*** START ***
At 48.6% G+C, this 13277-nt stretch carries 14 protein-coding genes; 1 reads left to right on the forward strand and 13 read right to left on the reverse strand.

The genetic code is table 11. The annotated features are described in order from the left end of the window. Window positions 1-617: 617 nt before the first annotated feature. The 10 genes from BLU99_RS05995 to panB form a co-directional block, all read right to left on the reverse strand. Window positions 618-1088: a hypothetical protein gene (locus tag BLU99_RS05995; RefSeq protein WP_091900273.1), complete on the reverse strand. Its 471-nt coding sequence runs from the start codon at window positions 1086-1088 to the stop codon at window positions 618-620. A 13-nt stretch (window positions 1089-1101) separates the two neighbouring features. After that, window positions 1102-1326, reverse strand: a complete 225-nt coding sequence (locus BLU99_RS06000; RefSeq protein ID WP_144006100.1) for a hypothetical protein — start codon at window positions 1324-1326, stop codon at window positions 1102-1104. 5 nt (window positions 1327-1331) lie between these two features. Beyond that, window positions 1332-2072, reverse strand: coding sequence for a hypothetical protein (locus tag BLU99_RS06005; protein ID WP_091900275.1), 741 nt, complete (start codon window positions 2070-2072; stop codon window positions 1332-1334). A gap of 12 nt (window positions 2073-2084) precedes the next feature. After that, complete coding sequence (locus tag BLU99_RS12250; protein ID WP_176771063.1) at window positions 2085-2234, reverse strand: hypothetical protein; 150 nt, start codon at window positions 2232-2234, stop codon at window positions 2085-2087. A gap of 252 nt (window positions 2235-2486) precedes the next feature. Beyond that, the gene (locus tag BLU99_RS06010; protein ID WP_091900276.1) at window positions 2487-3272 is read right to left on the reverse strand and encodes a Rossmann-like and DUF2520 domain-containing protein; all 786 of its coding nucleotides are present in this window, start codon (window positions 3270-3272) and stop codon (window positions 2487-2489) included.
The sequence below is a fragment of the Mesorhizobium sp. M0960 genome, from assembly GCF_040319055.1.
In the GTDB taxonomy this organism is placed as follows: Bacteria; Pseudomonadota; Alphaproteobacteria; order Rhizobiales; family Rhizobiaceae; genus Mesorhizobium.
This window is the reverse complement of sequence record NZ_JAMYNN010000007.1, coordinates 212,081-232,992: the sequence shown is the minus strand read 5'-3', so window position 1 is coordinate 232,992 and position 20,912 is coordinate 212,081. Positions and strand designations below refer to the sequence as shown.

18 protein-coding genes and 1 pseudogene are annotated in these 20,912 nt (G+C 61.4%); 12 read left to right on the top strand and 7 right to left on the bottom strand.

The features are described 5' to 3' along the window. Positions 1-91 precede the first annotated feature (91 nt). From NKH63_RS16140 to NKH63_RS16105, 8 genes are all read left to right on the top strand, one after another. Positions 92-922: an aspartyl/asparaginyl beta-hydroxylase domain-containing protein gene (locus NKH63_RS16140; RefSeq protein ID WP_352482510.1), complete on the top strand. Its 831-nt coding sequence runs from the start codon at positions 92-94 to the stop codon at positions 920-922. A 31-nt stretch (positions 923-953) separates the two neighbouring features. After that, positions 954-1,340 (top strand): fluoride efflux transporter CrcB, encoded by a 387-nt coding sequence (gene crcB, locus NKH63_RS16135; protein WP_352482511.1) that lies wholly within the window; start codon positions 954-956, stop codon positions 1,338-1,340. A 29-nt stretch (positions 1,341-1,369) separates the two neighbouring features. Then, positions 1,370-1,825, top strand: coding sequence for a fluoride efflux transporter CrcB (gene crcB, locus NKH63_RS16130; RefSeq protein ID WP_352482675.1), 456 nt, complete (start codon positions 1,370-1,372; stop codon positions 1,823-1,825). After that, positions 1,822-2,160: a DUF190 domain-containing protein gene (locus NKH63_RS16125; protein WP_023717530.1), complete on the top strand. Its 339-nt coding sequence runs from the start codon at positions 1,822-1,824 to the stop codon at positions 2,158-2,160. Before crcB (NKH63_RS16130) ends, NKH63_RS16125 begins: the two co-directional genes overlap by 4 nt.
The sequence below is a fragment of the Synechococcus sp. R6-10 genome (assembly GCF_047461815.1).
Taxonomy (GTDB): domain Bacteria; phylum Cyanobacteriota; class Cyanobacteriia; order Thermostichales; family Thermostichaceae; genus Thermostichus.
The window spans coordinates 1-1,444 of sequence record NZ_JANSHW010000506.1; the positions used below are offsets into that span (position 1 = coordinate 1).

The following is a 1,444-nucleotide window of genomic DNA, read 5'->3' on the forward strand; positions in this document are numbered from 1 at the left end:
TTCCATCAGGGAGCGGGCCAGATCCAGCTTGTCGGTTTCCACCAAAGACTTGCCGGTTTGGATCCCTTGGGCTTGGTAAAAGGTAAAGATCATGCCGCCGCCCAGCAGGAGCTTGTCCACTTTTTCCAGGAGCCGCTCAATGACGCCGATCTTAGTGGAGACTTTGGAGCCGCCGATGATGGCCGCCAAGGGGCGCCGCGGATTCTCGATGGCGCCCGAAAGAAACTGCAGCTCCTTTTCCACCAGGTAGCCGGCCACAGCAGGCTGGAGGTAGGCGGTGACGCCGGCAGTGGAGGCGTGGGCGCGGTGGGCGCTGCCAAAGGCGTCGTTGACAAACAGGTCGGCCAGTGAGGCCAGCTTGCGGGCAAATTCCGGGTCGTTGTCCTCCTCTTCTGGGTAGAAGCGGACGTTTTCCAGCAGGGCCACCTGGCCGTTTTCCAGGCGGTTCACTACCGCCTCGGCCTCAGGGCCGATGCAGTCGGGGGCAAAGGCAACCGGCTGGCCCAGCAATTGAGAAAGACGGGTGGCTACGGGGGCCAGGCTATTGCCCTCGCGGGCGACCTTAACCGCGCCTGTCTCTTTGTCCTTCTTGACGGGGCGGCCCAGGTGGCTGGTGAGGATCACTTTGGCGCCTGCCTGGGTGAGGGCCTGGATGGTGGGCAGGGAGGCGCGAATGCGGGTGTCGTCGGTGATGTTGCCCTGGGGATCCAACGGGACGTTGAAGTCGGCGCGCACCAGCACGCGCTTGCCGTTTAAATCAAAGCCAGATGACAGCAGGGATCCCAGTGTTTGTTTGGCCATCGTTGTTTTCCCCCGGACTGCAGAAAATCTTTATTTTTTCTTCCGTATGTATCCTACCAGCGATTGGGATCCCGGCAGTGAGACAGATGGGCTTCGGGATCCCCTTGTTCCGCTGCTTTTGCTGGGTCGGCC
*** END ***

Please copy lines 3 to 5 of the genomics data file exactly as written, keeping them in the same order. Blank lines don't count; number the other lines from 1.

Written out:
The sequence below is a fragment of the Mesorhizobium sp. M0960 genome, from assembly GCF_040319055.1.
In the GTDB taxonomy this organism is placed as follows: Bacteria; Pseudomonadota; Alphaproteobacteria; order Rhizobiales; family Rhizobiaceae; genus Mesorhizobium.
This window is the reverse complement of sequence record NZ_JAMYNN010000007.1, coordinates 212,081-232,992: the sequence shown is the minus strand read 5'-3', so window position 1 is coordinate 232,992 and position 20,912 is coordinate 212,081. Positions and strand designations below refer to the sequence as shown.